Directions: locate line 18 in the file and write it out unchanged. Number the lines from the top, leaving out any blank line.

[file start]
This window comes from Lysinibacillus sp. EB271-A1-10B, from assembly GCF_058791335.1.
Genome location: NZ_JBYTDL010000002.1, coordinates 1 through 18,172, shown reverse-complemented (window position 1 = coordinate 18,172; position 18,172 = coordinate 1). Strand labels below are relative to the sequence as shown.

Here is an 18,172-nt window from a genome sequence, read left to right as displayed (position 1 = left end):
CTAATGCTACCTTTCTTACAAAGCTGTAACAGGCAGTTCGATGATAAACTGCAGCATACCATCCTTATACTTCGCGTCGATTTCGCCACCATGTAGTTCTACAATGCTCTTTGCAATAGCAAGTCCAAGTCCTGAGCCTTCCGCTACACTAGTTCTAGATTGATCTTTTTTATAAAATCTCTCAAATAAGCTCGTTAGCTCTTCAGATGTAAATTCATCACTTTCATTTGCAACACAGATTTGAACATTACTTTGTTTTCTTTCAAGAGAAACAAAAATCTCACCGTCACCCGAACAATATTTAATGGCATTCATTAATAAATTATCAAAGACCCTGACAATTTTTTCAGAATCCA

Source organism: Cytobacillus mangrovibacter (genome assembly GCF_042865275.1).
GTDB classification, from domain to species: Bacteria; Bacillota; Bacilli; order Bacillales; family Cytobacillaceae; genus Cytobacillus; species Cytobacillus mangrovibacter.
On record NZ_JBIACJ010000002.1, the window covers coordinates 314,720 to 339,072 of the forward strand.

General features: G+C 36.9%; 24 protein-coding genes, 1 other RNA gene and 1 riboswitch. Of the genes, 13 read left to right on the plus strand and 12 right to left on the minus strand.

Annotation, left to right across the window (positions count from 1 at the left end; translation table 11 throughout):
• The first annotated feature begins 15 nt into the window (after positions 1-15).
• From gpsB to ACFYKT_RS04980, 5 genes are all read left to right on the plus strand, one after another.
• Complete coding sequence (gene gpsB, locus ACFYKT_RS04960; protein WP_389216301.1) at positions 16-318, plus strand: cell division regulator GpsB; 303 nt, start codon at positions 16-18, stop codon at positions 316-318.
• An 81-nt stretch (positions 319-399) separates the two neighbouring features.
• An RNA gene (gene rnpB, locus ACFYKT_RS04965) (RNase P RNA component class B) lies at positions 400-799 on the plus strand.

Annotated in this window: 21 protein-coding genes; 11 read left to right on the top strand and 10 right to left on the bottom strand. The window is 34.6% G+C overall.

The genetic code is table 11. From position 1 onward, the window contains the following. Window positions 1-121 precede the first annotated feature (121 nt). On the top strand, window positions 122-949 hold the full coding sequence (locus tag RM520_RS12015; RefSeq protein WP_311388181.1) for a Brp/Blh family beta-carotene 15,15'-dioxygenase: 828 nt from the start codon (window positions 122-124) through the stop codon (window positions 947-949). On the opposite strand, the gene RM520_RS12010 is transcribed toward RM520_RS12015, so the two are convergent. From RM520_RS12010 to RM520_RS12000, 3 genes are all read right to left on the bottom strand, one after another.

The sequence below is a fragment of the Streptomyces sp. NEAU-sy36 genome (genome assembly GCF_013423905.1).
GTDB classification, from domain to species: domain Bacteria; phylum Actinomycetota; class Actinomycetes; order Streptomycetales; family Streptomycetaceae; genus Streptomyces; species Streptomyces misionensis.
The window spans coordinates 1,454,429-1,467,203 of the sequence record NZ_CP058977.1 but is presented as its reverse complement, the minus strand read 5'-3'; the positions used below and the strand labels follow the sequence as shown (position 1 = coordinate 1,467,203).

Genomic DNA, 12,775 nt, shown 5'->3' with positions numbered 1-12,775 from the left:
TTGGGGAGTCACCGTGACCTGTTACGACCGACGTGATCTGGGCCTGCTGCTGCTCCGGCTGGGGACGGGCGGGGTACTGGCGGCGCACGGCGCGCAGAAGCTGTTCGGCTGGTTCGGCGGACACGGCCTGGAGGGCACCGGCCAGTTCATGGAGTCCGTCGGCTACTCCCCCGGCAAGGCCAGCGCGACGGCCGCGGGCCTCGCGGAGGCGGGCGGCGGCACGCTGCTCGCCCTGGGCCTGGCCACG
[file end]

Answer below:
GTDB classification, from domain to species: domain Bacteria; phylum Actinomycetota; class Actinomycetes; order Streptomycetales; family Streptomycetaceae; genus Streptomyces; species Streptomyces misionensis.